BBC HomeExplore the BBC
This page has been archived and is no longer updated. Find out more about page archiving.

13 November 2014

BBC Homepage

Local BBC Sites

Neighbouring Sites

Related BBC Sites

Contact Us

Local Events

You are in: Birmingham > Entertainment > Local Events > Moving pictures

Flatpack Festival

Moving pictures

Spooky films and weird inventions celebrate Birmingham's movie going history as part of Flatpack Festival 2009.

Just off New Street, there’s a long dead couple dancing in the moonlight, amongst crumbling ruins, in a sports shop window. Around the corner, two tragic stars of Vaudeville attempt to saw a piece of wood in half, and on Smallbrook Queensway the shower scene from Psycho plays with text message subtitles.

All this is in homage to Mr. Waller Jeffs- the ‘patron saint’ of Flatpack Festival 2009, who is credited with bringing movies to wide audiences in Birmingham at the beginning of the 20th century.

Waller Jeffs in action

Waller Jeffs in action

Exploring cinema

To commemorate Mr. Jeffs, and the movie going traditions of old, the festival has collaborated with Birmingham and Black Country based artists to explore the mechanics of cinema, its history and how humans interact with the moving image.

From bicycle powered animations to an old style variety performance, via an audience with Birmingham’s oldest lovers and a record deck zoetrope, festival organisers 7 Inch Cinema promise surprises around every corner. 

The Great Rob Ring

The Great Rob Ring

Films on the street

To mark the run up to this year’s festival, shop windows across the city will be turned into film installations by students of Birmingham Institute of Art and Design.

The trail opens on March 5th in Corporation Street, and there are five installations in all, starting with a piece entitled The Great Rob Ring.

Two artists calling themselves simply Chris and Keir came up with the film, which pays homage to one of Canada’s great Vaudeville stuntmen, who died tragically young onstage in a failed attempt to balance on a piece of wood from a great height and saw it in half.

Strange lovers

A little further along the trail, shoppers may be confused by The Cabinet of Curiosity. In the film, two long dead Brummies, known as The City’s Sinister Sweethearts, dance in the window of Up and Running in Temple Street.

Still from The Cabinet of Curiosity

Still from The Cabinet of Curiosity

BIAD undergraduates Alec Chalmers and Rose Knowles are behind this strange homage to romance from beyond the grave. Alec explains that the scenery is based on local landmarks, including Warstone Cemetery: “We wanted to make use of some of the interesting areas around Birmingham.”

Pedal power!

Imagine paying your entry fee to the cinema, only to find that if you wanted to watch the film, you’d have to cycle for it! An art student from Wolverhampton University has invented a strange movie making contraption that requires just that.

Kevin Timmins’ phenakistoscope is inspired by an early 19th century invention, which allowed viewers to watch an animation by projecting a spinning wheel of images through slits onto a mirror.

Kevin Timmin's phenakistoscope

Kevin Timmin's phenakistoscope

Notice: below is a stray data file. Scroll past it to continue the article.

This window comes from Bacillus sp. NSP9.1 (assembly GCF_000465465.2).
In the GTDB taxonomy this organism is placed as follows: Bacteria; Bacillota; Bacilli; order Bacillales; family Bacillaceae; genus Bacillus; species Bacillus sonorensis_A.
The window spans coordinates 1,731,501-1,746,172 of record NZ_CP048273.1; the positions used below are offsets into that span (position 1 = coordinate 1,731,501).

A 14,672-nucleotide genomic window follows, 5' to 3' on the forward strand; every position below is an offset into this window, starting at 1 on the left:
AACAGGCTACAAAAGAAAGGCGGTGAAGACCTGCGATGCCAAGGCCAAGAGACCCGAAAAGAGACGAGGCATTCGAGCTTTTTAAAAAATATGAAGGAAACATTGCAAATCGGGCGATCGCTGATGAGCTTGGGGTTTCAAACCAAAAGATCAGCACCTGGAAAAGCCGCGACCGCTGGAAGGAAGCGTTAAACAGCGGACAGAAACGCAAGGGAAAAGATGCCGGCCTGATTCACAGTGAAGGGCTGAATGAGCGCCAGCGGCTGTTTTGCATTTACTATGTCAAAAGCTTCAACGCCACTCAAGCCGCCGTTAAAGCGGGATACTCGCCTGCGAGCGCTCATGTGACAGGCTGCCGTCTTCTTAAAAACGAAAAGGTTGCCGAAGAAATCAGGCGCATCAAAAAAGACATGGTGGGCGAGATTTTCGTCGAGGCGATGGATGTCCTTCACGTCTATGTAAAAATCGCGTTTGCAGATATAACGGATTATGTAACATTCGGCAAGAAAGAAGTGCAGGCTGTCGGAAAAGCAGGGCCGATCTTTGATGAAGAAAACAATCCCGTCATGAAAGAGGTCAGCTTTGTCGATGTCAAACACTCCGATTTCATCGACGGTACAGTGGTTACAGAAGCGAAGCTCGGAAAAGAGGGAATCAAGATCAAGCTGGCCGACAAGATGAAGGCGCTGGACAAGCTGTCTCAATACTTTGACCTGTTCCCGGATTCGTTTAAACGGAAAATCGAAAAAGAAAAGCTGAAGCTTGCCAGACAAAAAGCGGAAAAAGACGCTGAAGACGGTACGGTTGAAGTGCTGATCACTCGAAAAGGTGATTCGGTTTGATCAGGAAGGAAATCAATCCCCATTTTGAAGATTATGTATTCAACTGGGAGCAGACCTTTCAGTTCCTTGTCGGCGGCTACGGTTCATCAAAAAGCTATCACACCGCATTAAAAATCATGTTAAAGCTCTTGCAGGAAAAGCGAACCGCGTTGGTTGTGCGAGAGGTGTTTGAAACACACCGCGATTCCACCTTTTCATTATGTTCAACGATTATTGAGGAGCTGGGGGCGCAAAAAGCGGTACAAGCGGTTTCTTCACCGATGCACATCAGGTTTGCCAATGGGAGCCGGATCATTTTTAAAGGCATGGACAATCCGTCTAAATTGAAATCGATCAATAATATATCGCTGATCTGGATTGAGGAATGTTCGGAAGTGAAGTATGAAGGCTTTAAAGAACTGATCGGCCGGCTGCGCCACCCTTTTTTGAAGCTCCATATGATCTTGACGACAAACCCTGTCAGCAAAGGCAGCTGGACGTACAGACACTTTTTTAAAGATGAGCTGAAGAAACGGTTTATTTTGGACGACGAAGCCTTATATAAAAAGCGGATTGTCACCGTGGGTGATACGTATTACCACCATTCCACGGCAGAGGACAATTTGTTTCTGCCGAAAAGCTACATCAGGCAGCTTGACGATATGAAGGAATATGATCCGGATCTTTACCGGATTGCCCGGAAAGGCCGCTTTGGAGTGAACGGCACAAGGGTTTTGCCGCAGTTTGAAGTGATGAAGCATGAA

Whereas the original contraption was powered by hand, Kevin's version is rigged up to a bicycle.

The art student came up with the idea while researching the history of cinema: “I just loved all these little pre-cinema devices- they illustrate wonderfully our thresholds of visual perception.”

The phenakistoscope will be on display and ready for use at Floodgate Kino in Digbeth, as part of a free event throughout the festival.

Outside the box

For the serious projector heads, Un Packed at Digbeth’s Fazeley Studios on March 13th could be just what the director ordered. The day long event provides an insight into the minds of those working in the film industry, through talks and workshops.

Phenakistoscope wheel

Phenakistoscope wheel

Un Packed also explores what organisers call “pre-cinema technologies”, like flip books and zoetropes. Director Jim Le Fevre makes adverts and music videos for a living, but in his spare time he turns record turntables into zoetropes- one of the earliest means of animating still images. Le Fevre calls his invention the phonographantasmascope.

They have been wowing audiences across the country for some time, including an exhibition at London's Victoria and Albert Museum. Visitors to Un Packed can see these machines in action.

A sense of occasion

So why all this in memory of a long dead movie showing Brummie? It seems that for organisers 7 Inch Cinema, Mr. Waller Jeffs symbolises the joy and spectacle of the moving image, and that’s something to be celebrated.

Still from The Great Rob Ring

Still from The Great Rob Ring

Flatpack Festival started with film screenings in pubs, in the same way that Mr Jeffs hired out local venues across Birmingham to screen his films, before moving his show permanently to Curzon Hall, where it stayed for over a decade.

Festival organiser Ian Francis explains, “What we love about Jeffs is his willingness to try out different things to create a sense of occasion. We hope that if he were still around, he would recognise Flatpack as a scruffy great-grandchild of sorts.”

Flatpack Festival runs from March 11th to 16th in venues across Birmingham. Click the link below for ticket prices and more details.

last updated: 11/03/2009 at 13:19
created: 27/02/2009

You are in: Birmingham > Entertainment > Local Events > Moving pictures


Brindley Place

360° views across Birmingham

Travel news


Don't get stuck in a jam

About the BBC | Help | Terms of Use | Privacy & Cookies Policy